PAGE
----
Townsend Labs’ Sphere L22 boldly goes where no mic emulation system has gone before!
Studio owners have spent the last decade being bombarded with digital emulations of classic hardware. Everything from analogue synthesizers to preamps, compressors and equalisers has been transmuted into a software plug-in, and now it’s the turn of the humble microphone. However, different manufacturers have different ideas about what a ‘modelling’ or ‘virtual’ microphone should do.
Some have focussed exclusively on capturing the frequency response and non-linear characteristics of classic microphones, basically by applying equalisation and saturation to the output of one microphone to make it sound more like another. This is the basis of both Antares’ Mic Modeler plug-in and of the Slate Digital Virtual Microphone System, and inasmuch as it works, it can only do so within certain parameters. For sound arriving on-axis in a typical close-miking scenario, the VMS in particular can be convincing; but it can’t capture differences between other microphones’ polar patterns, or the character of their off-axis pickup, or the way in which proximity effect behaves in a specific mic.
At the other end of the spectrum, you could also view the SoundField (and other A- or B-format mics), as well as more elaborate systems like the Trinnov SRP, as ‘virtual mics’. The aim of these systems is not to mimic the prized sound of some galactically expensive vintage vocal mic, but to allow microphone orientation, pickup pattern and so on to be modified without moving the mic itself. In other words, it’s not the tone of the microphone that is virtualised, but its polar pattern and directional qualities.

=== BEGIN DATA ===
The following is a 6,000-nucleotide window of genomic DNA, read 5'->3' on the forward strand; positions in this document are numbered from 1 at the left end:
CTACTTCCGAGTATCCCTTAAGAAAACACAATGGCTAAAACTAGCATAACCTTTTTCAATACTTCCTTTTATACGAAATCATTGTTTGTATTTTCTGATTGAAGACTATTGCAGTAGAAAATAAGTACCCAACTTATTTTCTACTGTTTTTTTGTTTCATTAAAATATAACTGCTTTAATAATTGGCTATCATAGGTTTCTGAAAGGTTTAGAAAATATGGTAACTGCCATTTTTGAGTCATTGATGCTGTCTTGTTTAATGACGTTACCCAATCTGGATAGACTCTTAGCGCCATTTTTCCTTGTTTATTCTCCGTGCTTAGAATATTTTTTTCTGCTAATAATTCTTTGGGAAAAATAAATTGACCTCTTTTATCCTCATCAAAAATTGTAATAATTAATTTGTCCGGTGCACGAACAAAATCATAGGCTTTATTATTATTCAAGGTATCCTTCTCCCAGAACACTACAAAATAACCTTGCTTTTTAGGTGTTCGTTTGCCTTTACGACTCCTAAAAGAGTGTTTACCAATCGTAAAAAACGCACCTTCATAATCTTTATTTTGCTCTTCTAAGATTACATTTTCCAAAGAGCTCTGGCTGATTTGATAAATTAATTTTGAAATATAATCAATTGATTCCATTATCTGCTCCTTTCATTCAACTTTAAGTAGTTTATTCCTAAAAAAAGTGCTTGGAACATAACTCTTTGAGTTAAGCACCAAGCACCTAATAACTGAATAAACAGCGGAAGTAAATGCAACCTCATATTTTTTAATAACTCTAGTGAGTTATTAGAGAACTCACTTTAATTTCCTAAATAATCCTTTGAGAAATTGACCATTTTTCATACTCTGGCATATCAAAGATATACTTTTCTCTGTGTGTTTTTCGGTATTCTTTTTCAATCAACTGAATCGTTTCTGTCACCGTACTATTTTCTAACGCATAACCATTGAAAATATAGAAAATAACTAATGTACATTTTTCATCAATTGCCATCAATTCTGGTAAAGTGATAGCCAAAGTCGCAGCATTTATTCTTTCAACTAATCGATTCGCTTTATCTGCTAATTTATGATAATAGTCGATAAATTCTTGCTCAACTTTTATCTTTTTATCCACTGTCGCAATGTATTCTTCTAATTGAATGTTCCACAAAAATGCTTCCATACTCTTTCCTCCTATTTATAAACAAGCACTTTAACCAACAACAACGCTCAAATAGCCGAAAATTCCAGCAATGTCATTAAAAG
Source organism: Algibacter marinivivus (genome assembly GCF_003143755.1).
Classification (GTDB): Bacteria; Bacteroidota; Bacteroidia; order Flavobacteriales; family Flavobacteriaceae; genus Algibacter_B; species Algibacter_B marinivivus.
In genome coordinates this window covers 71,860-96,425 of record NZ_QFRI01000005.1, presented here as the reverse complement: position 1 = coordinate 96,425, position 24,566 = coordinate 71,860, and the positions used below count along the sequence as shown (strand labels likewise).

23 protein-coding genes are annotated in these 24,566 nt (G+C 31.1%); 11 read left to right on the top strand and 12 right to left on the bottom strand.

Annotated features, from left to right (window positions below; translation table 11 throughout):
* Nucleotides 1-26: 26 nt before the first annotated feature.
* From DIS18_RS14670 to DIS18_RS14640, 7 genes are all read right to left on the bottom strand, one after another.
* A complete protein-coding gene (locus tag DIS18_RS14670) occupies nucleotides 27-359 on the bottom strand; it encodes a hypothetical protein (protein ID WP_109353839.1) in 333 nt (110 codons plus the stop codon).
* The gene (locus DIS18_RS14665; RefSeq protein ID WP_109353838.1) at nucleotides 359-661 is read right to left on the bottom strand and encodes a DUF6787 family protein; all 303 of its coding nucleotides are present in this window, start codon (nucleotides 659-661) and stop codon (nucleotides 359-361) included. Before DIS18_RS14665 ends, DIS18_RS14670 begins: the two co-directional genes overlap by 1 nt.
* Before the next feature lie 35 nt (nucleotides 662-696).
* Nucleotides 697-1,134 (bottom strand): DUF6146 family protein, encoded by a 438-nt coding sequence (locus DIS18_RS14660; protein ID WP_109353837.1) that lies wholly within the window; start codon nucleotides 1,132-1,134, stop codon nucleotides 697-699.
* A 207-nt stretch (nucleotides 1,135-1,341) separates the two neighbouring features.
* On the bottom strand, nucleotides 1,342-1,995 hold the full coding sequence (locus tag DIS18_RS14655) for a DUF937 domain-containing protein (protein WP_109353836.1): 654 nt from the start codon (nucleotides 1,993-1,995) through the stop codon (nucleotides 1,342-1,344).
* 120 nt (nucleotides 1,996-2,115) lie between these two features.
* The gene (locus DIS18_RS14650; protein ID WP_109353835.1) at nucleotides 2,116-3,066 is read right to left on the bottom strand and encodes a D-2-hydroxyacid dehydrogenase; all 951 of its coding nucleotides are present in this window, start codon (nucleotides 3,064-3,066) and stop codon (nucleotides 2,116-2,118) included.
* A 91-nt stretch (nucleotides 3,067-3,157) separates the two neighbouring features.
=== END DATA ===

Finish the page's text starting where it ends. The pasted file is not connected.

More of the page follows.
The Sphere L22 from Townsend Labs is an interesting hybrid between these two concepts of mic ‘modelling’. Like the Slate VMS, it is a bundle consisting of a microphone and a plug-in. However, whereas the mic supplied with the VMS has a single, cardioid-only large-diaphragm capsule, the Sphere mic contains back-to-back cardioid capsules with separate outputs. And although this arrangement doesn’t permit the virtualisation of direction that is achieved by the tetrahedral four-capsule array in the SoundField mic, it enables the accompanying Sphere plug-in to do much more than merely recreate the on-axis frequency response of other microphones.
There are two forms of fundamental or ‘first-order’ microphone. One senses air pressure, and is inherently omnidirectional; the other senses air velocity or ‘pressure gradient’, and has a native figure-8 polar pattern. Other polar patterns are, at least in theoretical terms, achieved by combining pressure and pressure-gradient measurements in different amounts. Combining them equally gives the pattern we call ‘cardioid’ (because it looks heart-shaped when plotted on a graph, though the Germans view it as being kidney-shaped!).
In practice, however,...
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